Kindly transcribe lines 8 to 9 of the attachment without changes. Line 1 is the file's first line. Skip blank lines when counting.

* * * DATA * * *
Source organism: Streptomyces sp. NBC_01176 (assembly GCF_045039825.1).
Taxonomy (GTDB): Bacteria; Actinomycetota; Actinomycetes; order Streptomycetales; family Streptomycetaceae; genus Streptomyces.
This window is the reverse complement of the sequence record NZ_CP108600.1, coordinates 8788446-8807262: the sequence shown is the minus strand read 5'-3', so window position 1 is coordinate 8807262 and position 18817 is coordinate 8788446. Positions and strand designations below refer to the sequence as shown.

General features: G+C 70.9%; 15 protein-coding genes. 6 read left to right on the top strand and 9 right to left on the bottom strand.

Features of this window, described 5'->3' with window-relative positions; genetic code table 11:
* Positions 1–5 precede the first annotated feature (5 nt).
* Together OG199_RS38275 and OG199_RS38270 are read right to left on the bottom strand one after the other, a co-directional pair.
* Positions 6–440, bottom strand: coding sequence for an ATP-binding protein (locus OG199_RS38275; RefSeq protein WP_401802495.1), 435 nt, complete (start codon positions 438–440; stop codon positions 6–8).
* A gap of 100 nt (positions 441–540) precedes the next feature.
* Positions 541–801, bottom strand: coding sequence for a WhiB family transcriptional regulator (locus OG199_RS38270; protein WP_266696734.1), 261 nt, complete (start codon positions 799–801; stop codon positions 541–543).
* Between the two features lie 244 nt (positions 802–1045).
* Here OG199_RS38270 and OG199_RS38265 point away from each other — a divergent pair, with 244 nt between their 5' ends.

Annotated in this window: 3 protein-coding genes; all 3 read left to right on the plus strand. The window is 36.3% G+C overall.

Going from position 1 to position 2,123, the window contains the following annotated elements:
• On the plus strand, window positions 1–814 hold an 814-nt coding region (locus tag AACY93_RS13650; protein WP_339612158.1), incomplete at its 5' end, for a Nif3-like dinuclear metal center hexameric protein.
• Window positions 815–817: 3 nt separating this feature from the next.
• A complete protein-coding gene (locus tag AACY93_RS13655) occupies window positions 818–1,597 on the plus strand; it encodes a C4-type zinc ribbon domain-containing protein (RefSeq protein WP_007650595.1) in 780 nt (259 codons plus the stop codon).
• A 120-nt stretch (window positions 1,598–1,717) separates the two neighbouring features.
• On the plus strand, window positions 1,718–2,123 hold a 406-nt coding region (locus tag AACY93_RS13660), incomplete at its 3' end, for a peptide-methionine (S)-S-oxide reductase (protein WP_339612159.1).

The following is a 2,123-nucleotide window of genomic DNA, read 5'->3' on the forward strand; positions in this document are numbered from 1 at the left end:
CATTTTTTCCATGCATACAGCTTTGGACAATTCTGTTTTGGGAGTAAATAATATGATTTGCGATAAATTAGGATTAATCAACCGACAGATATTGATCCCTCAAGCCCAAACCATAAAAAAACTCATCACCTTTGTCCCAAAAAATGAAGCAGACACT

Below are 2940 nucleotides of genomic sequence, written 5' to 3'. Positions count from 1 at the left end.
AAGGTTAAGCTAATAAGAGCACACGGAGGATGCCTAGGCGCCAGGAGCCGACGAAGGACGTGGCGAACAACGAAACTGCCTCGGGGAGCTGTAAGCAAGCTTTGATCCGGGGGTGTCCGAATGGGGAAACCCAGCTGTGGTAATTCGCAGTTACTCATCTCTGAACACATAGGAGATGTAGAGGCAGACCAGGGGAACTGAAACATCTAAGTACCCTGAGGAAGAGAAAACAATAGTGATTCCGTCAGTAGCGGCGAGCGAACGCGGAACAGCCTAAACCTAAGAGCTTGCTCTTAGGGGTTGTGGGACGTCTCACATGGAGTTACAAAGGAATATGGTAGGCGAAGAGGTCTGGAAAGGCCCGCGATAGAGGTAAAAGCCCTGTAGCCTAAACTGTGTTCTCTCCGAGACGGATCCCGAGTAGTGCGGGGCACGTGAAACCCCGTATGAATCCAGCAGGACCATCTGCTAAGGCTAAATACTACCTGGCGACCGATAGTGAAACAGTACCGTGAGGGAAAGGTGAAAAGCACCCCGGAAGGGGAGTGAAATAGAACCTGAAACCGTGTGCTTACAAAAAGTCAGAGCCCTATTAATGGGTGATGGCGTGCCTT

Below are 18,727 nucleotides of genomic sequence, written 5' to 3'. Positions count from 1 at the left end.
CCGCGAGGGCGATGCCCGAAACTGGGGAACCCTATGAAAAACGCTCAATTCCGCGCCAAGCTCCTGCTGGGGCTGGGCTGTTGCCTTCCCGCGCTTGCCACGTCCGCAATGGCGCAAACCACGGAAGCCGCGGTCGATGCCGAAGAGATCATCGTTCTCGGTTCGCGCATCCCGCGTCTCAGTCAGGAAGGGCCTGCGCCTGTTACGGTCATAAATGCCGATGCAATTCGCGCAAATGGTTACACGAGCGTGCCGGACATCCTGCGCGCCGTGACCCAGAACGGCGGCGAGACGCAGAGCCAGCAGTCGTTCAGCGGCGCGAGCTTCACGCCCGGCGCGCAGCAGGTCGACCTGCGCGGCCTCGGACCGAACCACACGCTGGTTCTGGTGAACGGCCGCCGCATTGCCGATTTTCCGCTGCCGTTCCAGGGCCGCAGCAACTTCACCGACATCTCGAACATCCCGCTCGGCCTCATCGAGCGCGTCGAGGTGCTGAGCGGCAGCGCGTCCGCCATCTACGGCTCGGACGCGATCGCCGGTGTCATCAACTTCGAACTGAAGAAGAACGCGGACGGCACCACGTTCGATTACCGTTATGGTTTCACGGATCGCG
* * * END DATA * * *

* Positions 6–440, bottom strand: coding sequence for an ATP-binding protein (locus OG199_RS38275; RefSeq protein WP_401802495.1), 435 nt, complete (start codon positions 438–440; stop codon positions 6–8).
* A gap of 100 nt (positions 441–540) precedes the next feature.